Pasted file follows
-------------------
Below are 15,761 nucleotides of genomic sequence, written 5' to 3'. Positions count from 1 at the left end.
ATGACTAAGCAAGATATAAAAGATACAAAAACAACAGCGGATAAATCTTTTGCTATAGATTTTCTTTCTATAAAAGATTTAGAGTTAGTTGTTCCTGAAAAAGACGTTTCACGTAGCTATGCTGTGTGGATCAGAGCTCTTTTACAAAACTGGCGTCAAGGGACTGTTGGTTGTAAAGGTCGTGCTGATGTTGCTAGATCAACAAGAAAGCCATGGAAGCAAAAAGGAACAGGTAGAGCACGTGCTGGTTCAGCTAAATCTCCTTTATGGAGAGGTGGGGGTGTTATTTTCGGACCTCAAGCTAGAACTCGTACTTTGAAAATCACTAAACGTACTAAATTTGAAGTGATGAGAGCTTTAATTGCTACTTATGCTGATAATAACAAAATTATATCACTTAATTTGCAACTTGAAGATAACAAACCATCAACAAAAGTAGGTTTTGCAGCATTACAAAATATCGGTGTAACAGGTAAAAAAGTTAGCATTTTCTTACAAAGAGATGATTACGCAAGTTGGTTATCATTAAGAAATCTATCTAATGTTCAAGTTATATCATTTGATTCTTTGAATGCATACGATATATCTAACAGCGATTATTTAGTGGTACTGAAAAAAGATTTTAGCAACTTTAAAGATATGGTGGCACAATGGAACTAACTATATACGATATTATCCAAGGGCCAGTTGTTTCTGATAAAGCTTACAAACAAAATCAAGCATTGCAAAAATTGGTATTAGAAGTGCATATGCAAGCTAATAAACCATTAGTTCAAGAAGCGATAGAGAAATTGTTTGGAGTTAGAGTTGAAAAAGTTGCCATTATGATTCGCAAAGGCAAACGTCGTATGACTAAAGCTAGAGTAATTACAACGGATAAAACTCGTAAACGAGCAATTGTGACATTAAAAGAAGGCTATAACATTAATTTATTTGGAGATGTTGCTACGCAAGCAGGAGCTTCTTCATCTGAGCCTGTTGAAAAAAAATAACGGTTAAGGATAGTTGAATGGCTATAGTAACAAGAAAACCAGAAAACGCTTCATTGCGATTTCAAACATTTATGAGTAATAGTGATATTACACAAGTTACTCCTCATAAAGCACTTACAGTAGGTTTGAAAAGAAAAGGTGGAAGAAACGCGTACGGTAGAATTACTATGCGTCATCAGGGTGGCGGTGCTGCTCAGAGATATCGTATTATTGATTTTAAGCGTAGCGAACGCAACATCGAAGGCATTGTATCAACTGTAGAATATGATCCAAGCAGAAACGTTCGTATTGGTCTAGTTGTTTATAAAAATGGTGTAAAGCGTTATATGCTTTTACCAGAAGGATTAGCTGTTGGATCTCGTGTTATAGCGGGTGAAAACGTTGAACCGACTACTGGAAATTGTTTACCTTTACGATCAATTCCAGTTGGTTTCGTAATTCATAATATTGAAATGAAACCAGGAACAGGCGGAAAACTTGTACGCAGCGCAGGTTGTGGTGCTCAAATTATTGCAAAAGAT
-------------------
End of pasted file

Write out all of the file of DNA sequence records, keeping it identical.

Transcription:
Below are 15,761 nucleotides of genomic sequence, written 5' to 3'. Positions count from 1 at the left end.
ATGACTAAGCAAGATATAAAAGATACAAAAACAACAGCGGATAAATCTTTTGCTATAGATTTTCTTTCTATAAAAGATTTAGAGTTAGTTGTTCCTGAAAAAGACGTTTCACGTAGCTATGCTGTGTGGATCAGAGCTCTTTTACAAAACTGGCGTCAAGGGACTGTTGGTTGTAAAGGTCGTGCTGATGTTGCTAGATCAACAAGAAAGCCATGGAAGCAAAAAGGAACAGGTAGAGCACGTGCTGGTTCAGCTAAATCTCCTTTATGGAGAGGTGGGGGTGTTATTTTCGGACCTCAAGCTAGAACTCGTACTTTGAAAATCACTAAACGTACTAAATTTGAAGTGATGAGAGCTTTAATTGCTACTTATGCTGATAATAACAAAATTATATCACTTAATTTGCAACTTGAAGATAACAAACCATCAACAAAAGTAGGTTTTGCAGCATTACAAAATATCGGTGTAACAGGTAAAAAAGTTAGCATTTTCTTACAAAGAGATGATTACGCAAGTTGGTTATCATTAAGAAATCTATCTAATGTTCAAGTTATATCATTTGATTCTTTGAATGCATACGATATATCTAACAGCGATTATTTAGTGGTACTGAAAAAAGATTTTAGCAACTTTAAAGATATGGTGGCACAATGGAACTAACTATATACGATATTATCCAAGGGCCAGTTGTTTCTGATAAAGCTTACAAACAAAATCAAGCATTGCAAAAATTGGTATTAGAAGTGCATATGCAAGCTAATAAACCATTAGTTCAAGAAGCGATAGAGAAATTGTTTGGAGTTAGAGTTGAAAAAGTTGCCATTATGATTCGCAAAGGCAAACGTCGTATGACTAAAGCTAGAGTAATTACAACGGATAAAACTCGTAAACGAGCAATTGTGACATTAAAAGAAGGCTATAACATTAATTTATTTGGAGATGTTGCTACGCAAGCAGGAGCTTCTTCATCTGAGCCTGTTGAAAAAAAATAACGGTTAAGGATAGTTGAATGGCTATAGTAACAAGAAAACCAGAAAACGCTTCATTGCGATTTCAAACATTTATGAGTAATAGTGATATTACACAAGTTACTCCTCATAAAGCACTTACAGTAGGTTTGAAAAGAAAAGGTGGAAGAAACGCGTACGGTAGAATTACTATGCGTCATCAGGGTGGCGGTGCTGCTCAGAGATATCGTATTATTGATTTTAAGCGTAGCGAACGCAACATCGAAGGCATTGTATCAACTGTAGAATATGATCCAAGCAGAAACGTTCGTATTGGTCTAGTTGTTTATAAAAATGGTGTAAAGCGTTATATGCTTTTACCAGAAGGATTAGCTGTTGGATCTCGTGTTATAGCGGGTGAAAACGTTGAACCGACTACTGGAAATTGTTTACCTTTACGATCAATTCCAGTTGGTTTCGTAATTCATAATATTGAAATGAAACCAGGAACAGGCGGAAAACTTGTACGCAGCGCAGGTTGTGGTGCTCAAATTATTGCAAAAGAT